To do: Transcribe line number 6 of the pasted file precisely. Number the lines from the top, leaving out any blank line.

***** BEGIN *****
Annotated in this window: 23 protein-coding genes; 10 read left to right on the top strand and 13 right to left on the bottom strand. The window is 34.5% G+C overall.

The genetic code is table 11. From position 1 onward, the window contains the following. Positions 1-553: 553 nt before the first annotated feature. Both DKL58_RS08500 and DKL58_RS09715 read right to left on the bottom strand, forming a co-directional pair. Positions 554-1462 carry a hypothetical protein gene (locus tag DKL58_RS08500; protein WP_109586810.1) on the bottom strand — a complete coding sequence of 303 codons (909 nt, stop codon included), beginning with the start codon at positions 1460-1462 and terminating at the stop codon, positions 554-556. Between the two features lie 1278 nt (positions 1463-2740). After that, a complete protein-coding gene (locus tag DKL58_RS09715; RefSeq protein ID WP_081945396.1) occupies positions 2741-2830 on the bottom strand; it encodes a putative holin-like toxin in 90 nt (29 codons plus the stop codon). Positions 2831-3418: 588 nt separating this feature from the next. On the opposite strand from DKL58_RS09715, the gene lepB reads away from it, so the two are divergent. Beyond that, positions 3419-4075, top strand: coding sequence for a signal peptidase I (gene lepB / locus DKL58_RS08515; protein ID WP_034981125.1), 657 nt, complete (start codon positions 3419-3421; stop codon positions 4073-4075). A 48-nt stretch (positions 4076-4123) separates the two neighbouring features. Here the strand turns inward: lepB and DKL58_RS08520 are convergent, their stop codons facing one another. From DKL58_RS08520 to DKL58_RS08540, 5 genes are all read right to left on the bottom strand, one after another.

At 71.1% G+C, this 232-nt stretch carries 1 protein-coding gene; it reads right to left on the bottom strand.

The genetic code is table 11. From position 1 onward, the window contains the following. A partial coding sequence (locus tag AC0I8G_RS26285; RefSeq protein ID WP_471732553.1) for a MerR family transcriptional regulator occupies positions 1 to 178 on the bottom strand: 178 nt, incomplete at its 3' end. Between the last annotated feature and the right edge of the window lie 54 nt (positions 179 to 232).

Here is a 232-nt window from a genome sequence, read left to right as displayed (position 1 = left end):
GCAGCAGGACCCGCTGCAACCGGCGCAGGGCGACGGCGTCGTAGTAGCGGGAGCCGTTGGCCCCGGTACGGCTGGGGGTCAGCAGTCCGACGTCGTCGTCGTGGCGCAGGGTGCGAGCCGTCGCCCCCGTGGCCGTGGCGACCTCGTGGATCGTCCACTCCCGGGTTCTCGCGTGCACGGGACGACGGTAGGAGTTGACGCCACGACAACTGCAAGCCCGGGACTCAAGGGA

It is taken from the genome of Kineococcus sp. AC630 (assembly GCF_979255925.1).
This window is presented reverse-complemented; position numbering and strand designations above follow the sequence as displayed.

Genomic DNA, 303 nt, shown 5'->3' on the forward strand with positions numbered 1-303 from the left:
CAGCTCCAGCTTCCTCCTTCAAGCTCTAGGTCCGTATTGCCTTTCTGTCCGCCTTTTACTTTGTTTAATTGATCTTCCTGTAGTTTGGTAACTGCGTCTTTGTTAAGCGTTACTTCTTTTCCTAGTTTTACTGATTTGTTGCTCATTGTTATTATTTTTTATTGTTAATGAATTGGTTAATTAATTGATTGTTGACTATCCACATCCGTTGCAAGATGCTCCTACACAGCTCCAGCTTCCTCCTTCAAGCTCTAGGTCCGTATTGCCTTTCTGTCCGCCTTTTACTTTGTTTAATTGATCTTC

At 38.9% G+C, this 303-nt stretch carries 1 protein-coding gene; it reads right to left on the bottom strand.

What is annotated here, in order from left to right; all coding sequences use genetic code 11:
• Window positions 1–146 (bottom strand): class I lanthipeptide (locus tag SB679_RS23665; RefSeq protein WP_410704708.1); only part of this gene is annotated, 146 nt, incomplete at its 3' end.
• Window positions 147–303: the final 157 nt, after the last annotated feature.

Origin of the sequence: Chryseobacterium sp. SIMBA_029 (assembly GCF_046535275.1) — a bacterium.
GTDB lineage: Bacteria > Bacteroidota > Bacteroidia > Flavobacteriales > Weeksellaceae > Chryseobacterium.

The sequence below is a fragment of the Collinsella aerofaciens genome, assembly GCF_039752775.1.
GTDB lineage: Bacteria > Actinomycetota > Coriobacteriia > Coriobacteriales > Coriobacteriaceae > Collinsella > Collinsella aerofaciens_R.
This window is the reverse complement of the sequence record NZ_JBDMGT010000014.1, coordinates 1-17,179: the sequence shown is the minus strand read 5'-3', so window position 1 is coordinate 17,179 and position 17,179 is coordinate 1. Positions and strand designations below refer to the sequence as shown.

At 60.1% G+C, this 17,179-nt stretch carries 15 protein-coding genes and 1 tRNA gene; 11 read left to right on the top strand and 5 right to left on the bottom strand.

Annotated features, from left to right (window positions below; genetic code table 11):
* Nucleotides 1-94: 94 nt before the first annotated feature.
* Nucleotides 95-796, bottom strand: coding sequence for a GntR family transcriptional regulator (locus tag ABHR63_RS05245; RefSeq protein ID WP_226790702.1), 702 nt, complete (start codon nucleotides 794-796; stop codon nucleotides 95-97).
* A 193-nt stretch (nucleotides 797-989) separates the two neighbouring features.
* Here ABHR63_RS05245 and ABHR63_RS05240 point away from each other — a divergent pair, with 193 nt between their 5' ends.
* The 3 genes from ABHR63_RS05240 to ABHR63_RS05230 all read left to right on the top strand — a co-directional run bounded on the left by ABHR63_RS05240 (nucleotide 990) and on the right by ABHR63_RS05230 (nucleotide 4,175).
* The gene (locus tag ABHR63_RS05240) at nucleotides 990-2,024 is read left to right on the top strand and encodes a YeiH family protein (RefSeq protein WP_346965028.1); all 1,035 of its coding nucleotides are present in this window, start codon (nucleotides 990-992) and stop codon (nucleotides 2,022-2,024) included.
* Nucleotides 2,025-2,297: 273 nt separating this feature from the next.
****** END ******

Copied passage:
GCAGCAGGACCCGCTGCAACCGGCGCAGGGCGACGGCGTCGTAGTAGCGGGAGCCGTTGGCCCCGGTACGGCTGGGGGTCAGCAGTCCGACGTCGTCGTCGTGGCGCAGGGTGCGAGCCGTCGCCCCCGTGGCCGTGGCGACCTCGTGGATCGTCCACTCCCGGGTTCTCGCGTGCACGGGACGACGGTAGGAGTTGACGCCACGACAACTGCAAGCCCGGGACTCAAGGGA